Asus isn’t the only company launching a portable Windows notebook with the kind of specs you’d expect from a Chromebook.

The Toshiba Satellite CL10-B is an 11.6 inch notebook with an 11.6 inch display, 2GB of RAM, and 32GB of eMMC solid state storage. The notebook weighs 2.4 pounds, measures about 0.8 inches thick, and should sell for around €260 in Europe.

There aren’t currently any plans to offer this laptop in the United States.

toshiba cl10-b_01

Toshiba’s new laptop features a 1366 x 768 pixel display, Windows 8.1 with Bing software, and an Intel Celeronor Pentium Bay Trail processor with Intel HD graphics.

It also has a touchscreen, which may help explain why it’s a bit more expensive than the Asus EeeBook X205.

The Toshiba Satellite CL10-B has HDMI output, a USB 3.0 port, a USB 2.0 port, an SD card reader, 802.11n WiFi, and Bluetooth 4.0.

Toshiba plans to bring the notebook to market during the 4th quarter of 2014.

Blogger Steve Pain got to spend some time the CL10-B at the IFA show in Berlin and reports that the display has poor viewing angles, but that the notebook could be an interesting option given its low price tag.

via CNET and 

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7 replies on “Toshiba Satellite CL10-B is a Windows notebook with Chromebook-like specs”

  1. Man, if they could just make something like this in the 12.5″ to 13.3″ range…

  2. I was at Best Buy on Labor Day and bought a Acer notebook (slightly bigger than a netbook) with Win 8.1 with Bing for $179.99. I was told that it was below cost. It seemed like a good deal.

    1. I bought the same via online. It’s an Aspire E3-111 (or E 11). This Toshiba looks identical to it in specs & appearance, aside from that the Acer has a 320GB HDD rather than the tiny eMMC. I think all these are from the same Intel reference design, subsidized by both Intel & MS to combat Chromebook incursion.

      Two problems I experienced: The “with Bing” OEM license can’t be activated if you clean-install using existing Win8.1 OEM ISO. That means you’re stuck with the factory install. The second is that I can’t get Ubuntu/Mint ISOs to install. It does boot, once you switch to legacy boot (which means re-installing Windows), but hangs right before it gets to the GUI screen. I’ve seen reports of the problem online, and am guessing it’s something about Intel’s new chipset that isn’t recognized by current Ubu builds.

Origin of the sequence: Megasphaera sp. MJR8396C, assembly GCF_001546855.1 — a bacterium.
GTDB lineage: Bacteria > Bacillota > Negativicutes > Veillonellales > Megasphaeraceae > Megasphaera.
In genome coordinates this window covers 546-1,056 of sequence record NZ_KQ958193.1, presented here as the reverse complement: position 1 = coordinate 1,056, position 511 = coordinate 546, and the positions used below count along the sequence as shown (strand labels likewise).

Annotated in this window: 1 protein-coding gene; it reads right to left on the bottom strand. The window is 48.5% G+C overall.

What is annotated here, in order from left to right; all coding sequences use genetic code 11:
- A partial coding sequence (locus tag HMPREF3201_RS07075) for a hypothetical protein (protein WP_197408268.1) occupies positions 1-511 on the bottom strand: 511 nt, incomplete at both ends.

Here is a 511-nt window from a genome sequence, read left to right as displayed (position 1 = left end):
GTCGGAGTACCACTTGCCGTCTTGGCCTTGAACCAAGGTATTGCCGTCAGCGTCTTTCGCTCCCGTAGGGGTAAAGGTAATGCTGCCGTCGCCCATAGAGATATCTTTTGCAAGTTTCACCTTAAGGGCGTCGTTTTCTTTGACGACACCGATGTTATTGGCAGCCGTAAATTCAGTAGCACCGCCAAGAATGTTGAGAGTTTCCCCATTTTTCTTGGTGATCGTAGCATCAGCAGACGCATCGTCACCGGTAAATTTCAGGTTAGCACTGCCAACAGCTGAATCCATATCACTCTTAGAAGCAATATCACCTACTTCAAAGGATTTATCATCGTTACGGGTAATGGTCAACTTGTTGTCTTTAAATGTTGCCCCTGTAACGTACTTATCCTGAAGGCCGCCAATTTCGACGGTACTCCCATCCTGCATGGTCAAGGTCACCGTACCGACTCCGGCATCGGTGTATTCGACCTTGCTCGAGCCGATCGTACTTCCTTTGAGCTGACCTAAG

Otherwise, it’s a solid value for the money. The trackpad is excellent, much more precise than those on my other laptops. OTOH, the keyboard feel is pretty bad, but I suppose one can get used to it.

      As Brad Linder has covered, the Acer can be opened to upgrade the storage and/or RAM. It takes DDR3L, which means 1.35V DDR3 and not the 1.5V variety (I had a spare module and it doesn’t boot)

      1. I have the same laptop as you, I downloaded the Windows with Bing single language (English) iso from here: https://forums.mydigitallife.info/threads/52611-DISCUSSION-Windows-8-1-Spring-2014-Update-RTM/page28 (just scroll down to post #278) You don’t need to input your product key because it is embedded to your laptop.
        2nd, you must assign a supervisor password in your bios and JUST disable secureboot and leave uefi mode on, I tested it with lubuntu 14.04 and it works but I have acpi related problems. In my opinion Windows 8 is really designed for this machines and it works better.
        Yeah it only accepts up to 8 gb ddrl (1.35v) but you can upgrade to ssd but it will only run on sata II

        1. If your installing that Windows ISO, you must turn off secureboot. To turn secureboot on after installing, you must choose in bios the option “Select an UEFI file as trusted for executing” select hdd1>boot and select the bootx64.efi and now you can boot to windows with secureboot on, note that you must assign a supervisor password to unlock those secureboot option.

          1. George, I much appreciate the info to the Bing ISO and its installation. I noticed that it is pre-RTM (of Update 1); did the Bing RTM ever appeared? I did search on MDL, but didn’t find anything.

            My workaround was to use the standard ISO, then use KMS to activate. As for UEFI, I simply disable it and use legacy for everything. These cheap Atom boxes are going to be pretty popular, and hopefully will be common enough to pick up Linux support for its chipset.

            In any case, Win8.x will be supplanted by Win9 pretty soon, so that’s another thing I’ll look forward to trying on it.

          2. That’s the Windows Bing build I found that is close to the one pre-installed, but it totally works fine for me aside from a specific windows update that keeps bricking my boot. Oddly, Lubuntu(installed and live cd) freezes on shutdown and restart on legacy mode but works fine on UEFI. They are selling this laptop (e3-111) in south/southeast asia with Linpus Linux pre-installed but yeah I hope it will be better supported in Linux soon specifically the netbook/lightweight distros.

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